How likely is it that mountain glaciers' retreat is caused by climate change? About 99 percent likely, according to a new study.
Glaciers are essentially giant rivers of ice that are formed over eons as fallen snow is compressed into layers of ice. Glaciers are found on about 10 percent of Earth's land area, with most of them found in the Arctic and Antarctica regions, but some occurring high up on mountains, even in tropical areas. Glacial ice makes up the ice sheets that cover Antarctica and Greenland, with glaciers flowing out to sea, where their ends float on the water as ice shelves. Eventually pieces of the ice shelves break off, or calve, to form icebergs. The movement of glaciers scours the underlying rock, and a glacier's movement can be affected by climate change, with worries that global warming could cause substantial glacial melt and impact global sea levels. For the latest news on glacier research and stunning views of these rivers of ice, see below.
Though they appear to be frozen giants, glaciers and ice sheets can move and change in unexpected ways over time.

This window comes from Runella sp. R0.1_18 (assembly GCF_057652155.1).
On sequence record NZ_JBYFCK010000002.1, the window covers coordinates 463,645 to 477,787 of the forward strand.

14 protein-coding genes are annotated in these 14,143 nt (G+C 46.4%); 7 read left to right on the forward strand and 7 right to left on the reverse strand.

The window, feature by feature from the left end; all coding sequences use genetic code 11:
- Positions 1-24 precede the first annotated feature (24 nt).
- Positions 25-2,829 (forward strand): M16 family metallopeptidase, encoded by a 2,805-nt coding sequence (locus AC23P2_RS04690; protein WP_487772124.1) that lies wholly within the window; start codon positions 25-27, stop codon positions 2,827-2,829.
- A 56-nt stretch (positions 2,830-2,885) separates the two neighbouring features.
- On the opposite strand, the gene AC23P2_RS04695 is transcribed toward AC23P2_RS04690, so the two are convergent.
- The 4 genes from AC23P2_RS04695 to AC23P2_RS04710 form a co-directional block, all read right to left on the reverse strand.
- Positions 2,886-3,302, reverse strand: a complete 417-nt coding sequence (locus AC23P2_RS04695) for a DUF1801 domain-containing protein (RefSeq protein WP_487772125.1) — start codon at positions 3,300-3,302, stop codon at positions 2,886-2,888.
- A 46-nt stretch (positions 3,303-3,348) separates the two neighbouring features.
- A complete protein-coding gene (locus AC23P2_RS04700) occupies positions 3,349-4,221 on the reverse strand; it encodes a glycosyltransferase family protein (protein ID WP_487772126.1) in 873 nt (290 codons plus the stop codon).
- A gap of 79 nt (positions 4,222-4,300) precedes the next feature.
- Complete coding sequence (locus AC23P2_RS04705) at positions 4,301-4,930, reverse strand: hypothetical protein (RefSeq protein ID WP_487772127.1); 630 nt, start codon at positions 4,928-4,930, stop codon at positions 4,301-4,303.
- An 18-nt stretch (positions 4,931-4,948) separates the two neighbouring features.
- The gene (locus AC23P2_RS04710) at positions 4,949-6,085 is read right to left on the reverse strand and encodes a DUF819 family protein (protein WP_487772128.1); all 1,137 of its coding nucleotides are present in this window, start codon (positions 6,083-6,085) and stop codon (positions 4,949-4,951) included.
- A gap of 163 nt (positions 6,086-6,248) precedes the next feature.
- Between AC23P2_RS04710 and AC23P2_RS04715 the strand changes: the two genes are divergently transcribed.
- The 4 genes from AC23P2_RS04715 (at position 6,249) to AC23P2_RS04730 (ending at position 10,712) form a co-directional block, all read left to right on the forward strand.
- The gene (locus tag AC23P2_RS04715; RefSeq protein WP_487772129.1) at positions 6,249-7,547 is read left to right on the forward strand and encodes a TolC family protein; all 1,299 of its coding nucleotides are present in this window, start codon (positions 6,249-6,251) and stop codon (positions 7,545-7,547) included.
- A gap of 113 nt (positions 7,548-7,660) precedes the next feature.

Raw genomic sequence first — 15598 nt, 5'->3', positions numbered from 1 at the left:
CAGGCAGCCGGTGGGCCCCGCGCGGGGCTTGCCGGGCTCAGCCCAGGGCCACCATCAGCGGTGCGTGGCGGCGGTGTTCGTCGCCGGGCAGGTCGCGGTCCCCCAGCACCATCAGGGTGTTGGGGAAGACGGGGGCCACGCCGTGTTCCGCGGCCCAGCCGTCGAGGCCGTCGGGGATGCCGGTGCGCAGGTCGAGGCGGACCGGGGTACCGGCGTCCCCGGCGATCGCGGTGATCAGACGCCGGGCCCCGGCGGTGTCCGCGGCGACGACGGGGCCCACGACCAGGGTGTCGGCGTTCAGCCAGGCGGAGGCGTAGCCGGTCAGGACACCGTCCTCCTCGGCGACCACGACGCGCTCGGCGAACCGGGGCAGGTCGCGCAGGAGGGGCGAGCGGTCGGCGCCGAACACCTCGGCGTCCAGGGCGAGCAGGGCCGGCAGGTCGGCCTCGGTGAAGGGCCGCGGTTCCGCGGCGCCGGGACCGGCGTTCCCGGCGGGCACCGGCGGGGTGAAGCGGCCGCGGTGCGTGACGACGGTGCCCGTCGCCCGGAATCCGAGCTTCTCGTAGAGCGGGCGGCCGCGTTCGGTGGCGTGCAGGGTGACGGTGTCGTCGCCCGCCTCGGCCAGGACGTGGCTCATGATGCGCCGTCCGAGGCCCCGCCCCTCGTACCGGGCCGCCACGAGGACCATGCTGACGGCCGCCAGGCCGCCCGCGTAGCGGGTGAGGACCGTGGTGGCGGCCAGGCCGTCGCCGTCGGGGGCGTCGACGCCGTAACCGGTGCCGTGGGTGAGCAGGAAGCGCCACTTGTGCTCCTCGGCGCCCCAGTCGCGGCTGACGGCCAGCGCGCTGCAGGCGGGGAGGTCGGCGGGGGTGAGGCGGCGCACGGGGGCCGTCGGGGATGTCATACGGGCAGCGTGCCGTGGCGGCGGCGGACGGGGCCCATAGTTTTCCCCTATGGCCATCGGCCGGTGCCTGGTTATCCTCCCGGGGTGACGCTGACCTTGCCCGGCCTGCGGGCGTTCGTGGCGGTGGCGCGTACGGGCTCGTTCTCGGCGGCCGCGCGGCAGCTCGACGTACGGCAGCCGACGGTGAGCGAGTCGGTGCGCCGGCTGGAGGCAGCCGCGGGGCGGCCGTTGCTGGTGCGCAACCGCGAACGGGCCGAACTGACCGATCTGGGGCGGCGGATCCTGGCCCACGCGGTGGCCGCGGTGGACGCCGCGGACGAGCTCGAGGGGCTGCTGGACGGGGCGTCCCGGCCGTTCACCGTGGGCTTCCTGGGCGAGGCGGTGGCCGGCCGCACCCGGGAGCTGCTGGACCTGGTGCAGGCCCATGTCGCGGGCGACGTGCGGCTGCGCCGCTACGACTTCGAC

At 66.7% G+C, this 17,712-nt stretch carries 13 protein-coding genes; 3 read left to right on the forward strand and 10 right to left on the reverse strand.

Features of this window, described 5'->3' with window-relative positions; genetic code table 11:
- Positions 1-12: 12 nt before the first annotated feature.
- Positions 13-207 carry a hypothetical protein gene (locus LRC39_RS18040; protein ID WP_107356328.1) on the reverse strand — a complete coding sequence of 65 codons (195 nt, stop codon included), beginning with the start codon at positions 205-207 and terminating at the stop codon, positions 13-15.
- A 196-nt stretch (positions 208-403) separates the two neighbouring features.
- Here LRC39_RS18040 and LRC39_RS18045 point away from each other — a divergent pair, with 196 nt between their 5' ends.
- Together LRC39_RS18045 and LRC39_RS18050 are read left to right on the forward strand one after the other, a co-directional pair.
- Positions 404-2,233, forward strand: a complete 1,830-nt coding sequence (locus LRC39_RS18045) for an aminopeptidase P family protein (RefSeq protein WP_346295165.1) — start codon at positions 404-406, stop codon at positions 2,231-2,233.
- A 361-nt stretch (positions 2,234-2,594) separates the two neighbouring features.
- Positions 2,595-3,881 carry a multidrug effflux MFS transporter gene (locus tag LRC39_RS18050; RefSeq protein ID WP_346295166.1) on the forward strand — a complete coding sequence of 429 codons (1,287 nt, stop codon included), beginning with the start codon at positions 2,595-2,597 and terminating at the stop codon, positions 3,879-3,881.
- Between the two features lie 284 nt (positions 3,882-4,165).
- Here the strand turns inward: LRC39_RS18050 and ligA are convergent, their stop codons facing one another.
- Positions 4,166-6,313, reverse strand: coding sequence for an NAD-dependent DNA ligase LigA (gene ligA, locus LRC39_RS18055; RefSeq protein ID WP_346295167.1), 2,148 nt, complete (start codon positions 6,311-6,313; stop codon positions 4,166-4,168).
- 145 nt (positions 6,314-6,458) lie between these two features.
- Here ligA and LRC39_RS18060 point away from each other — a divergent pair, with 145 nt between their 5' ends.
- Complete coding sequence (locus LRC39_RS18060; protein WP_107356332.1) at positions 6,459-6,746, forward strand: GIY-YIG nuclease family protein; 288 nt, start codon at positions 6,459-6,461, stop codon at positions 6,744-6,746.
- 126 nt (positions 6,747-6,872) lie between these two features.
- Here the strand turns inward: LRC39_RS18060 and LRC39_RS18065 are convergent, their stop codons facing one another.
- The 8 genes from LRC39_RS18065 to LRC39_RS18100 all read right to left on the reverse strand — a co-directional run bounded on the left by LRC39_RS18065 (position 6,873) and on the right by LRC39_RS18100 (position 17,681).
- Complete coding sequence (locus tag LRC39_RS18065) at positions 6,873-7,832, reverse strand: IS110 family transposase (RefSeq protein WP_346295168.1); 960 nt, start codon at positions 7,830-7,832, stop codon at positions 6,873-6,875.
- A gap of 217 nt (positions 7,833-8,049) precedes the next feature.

An avalanche of ice that killed nine in western Tibet may be a sign that climate change has come to the region, a new study finds.
The West Antarctic Ice Sheet is melting from the inside out, which could lead to worldwide coastal flooding.
An icy whodunit is gripping glaciologists puzzled over two massive ice avalanches in Tibet that seemed at first to have no culprit.
A massive ice avalanche captured in images from space could have been caused by climate change, say researchers who are stymied by why a glacier tongue would shear off like it did.
Acadia National Park is located in the far northeastern corner of Maine. Come see this park's amazing geological wonders.
The plan is to "have dozens of ice core archives stored in a snow cave — the most reliable and natural freezer in the world."
A primeval river network lies beneath Greenland's largest glacier, and it may be home to massive canyons about as big as the Grand Canyon.
A large lake and a gaping rift about as deep as the Grand Canyon but way longer may be lurking undetected beneath East Antarctica.
Sea level rise is occurring right now, but the magnitude and speed of the rise in the future is still a big unknown.
Winter is when Arctic sea ice reaches its peak extent, but this year it could set a record seasonal low.
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